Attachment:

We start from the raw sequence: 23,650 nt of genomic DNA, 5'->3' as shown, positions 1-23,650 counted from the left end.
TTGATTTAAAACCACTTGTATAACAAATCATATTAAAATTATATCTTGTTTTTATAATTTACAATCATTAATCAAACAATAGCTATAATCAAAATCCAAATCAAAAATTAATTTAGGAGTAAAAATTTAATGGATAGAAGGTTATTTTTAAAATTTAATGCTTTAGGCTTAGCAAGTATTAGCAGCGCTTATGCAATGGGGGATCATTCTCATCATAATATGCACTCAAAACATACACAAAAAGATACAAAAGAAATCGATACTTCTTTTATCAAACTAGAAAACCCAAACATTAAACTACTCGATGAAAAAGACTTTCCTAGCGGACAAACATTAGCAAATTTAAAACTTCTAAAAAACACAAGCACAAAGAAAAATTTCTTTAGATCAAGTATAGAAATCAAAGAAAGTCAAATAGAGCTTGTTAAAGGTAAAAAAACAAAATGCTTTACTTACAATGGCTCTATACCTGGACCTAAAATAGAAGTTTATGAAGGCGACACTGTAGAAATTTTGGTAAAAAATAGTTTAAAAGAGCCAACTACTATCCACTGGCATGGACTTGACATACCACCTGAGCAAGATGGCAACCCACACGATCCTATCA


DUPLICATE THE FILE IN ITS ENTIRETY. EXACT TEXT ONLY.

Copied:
We start from the raw sequence: 23,650 nt of genomic DNA, 5'->3' as shown, positions 1-23,650 counted from the left end.
TTGATTTAAAACCACTTGTATAACAAATCATATTAAAATTATATCTTGTTTTTATAATTTACAATCATTAATCAAACAATAGCTATAATCAAAATCCAAATCAAAAATTAATTTAGGAGTAAAAATTTAATGGATAGAAGGTTATTTTTAAAATTTAATGCTTTAGGCTTAGCAAGTATTAGCAGCGCTTATGCAATGGGGGATCATTCTCATCATAATATGCACTCAAAACATACACAAAAAGATACAAAAGAAATCGATACTTCTTTTATCAAACTAGAAAACCCAAACATTAAACTACTCGATGAAAAAGACTTTCCTAGCGGACAAACATTAGCAAATTTAAAACTTCTAAAAAACACAAGCACAAAGAAAAATTTCTTTAGATCAAGTATAGAAATCAAAGAAAGTCAAATAGAGCTTGTTAAAGGTAAAAAAACAAAATGCTTTACTTACAATGGCTCTATACCTGGACCTAAAATAGAAGTTTATGAAGGCGACACTGTAGAAATTTTGGTAAAAAATAGTTTAAAAGAGCCAACTACTATCCACTGGCATGGACTTGACATACCACCTGAGCAAGATGGCAACCCACACGATCCTATCA